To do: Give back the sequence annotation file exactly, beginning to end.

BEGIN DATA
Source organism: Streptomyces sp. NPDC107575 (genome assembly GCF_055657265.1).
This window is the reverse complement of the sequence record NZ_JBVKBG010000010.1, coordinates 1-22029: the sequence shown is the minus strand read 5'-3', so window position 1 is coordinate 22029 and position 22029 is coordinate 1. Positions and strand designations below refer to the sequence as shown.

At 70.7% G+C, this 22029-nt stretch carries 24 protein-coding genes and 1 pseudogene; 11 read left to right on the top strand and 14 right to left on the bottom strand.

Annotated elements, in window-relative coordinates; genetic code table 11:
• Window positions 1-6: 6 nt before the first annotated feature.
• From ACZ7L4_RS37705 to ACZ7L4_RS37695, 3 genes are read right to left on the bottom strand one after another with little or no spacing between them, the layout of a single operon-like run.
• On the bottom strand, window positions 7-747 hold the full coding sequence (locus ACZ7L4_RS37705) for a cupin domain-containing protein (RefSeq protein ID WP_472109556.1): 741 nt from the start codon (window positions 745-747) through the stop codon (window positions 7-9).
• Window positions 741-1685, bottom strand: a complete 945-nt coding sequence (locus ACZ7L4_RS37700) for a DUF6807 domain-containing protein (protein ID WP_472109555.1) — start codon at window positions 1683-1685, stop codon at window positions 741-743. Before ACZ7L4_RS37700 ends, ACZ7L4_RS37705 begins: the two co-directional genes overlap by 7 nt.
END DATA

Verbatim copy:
Source organism: Streptomyces sp. NPDC107575 (genome assembly GCF_055657265.1).
This window is the reverse complement of the sequence record NZ_JBVKBG010000010.1, coordinates 1-22029: the sequence shown is the minus strand read 5'-3', so window position 1 is coordinate 22029 and position 22029 is coordinate 1. Positions and strand designations below refer to the sequence as shown.

At 70.7% G+C, this 22029-nt stretch carries 24 protein-coding genes and 1 pseudogene; 11 read left to right on the top strand and 14 right to left on the bottom strand.

Annotated elements, in window-relative coordinates; genetic code table 11:
• Window positions 1-6: 6 nt before the first annotated feature.
• From ACZ7L4_RS37705 to ACZ7L4_RS37695, 3 genes are read right to left on the bottom strand one after another with little or no spacing between them, the layout of a single operon-like run.
• On the bottom strand, window positions 7-747 hold the full coding sequence (locus ACZ7L4_RS37705) for a cupin domain-containing protein (RefSeq protein ID WP_472109556.1): 741 nt from the start codon (window positions 745-747) through the stop codon (window positions 7-9).
• Window positions 741-1685, bottom strand: a complete 945-nt coding sequence (locus ACZ7L4_RS37700) for a DUF6807 domain-containing protein (protein ID WP_472109555.1) — start codon at window positions 1683-1685, stop codon at window positions 741-743. Before ACZ7L4_RS37700 ends, ACZ7L4_RS37705 begins: the two co-directional genes overlap by 7 nt.